Udawalawe National Park is located approximately 200 km south-east of Colombo city and is a major eco tourism destination in Sri Lanka. The Udawalawa national park was established on 30 th July 1972.It lies in the lower catchment of Udawalawa Reservoir in the country’s Intermediate Lowland region. This area falls into two administrative districts in two provinces. The parkland on the right bank of Walawe ganga is within Ratnapura district in the province of sabaragamuwa and the parkland on the left bank falls within Moneragala district in the province of Uva.
This park is most famous for the many elephants that live there (about 400 in total). During a visit, it is not unusual to see whole herds of adults and young elephants– feeding or bathing and playing in the water! In addition to this main attraction, the park is home to many water buffalo, water monitor lizards, sambar deer, monkeys and the occasional leopard, as well as being an exciting location for bird enthusiasts. A 4WD open-top safari is the only way to see all the wonders that this protected reserve has to offer and our experienced and knowledgeable nature guides will make this an unforgettable experience.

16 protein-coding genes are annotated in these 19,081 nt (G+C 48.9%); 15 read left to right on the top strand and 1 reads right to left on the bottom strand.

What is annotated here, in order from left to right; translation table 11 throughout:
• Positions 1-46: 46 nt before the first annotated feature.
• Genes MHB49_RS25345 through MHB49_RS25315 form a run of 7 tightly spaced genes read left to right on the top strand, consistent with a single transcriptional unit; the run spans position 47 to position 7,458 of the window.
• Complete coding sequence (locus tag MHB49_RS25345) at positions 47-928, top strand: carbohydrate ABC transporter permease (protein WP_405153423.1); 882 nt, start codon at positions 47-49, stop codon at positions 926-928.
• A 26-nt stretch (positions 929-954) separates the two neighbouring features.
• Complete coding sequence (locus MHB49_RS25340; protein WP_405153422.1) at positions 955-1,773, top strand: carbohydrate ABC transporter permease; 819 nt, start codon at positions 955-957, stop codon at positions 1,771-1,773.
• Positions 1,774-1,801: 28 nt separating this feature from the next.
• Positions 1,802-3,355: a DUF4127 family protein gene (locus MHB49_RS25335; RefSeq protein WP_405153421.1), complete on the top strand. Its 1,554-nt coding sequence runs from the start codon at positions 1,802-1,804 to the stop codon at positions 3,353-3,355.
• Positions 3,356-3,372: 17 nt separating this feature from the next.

Gently flowing through the Udawalawe National Park, the Walawe River provides water for a multitude of species of mesmerising fauna. The Udawalawe reservoir was constructed across the Walawe River in the mid-twentieth century in order to mainly form a wildlife sanctuary. Several species of deer and other herbivores flock besides the river for their essential necessities. Additionally, the majestic Sri Lankan elephant also frequent the river. Furthermore, creatures like the water buffalo are also often observed near the river. Dozens of different species of birds, all of them vividly coloured and marvellously alluring, enhance the overall beauty of the Walawe River.
The Udawalawe National Park in all its glory is situated near the site of the Sankapala Temple. Many wildlife enthusiasts who seek to enjoy the excitement and thrills vociferously gifted by the Udawalawe Park and its energetic wildlife occasionally visit the Sankapala Temple, mainly due to its natural caves. Many visitors will also observe that the vibrant modern human society that enlivens the Pallebedda city is in stark contrast to the laid-back and mystical site of the Sankapala Temple.
The climate in the park is characterized by a seasonal rainfall and uniformly high temperature conditions. The average annual rainfall is about 1500mm in the south end, and it gradually increases towards the north. The annual average temperature is about 32 C. The rainfall experienced in the Park is characterized by a bimodal pattern of distribution in both monthly and weekly rainfall. Two rainfall peaks occur in an year, one in April- May and the other in the October – November. A short dry spell is experienced in February- March and a prolonged dry period is observed from mid May to end of September.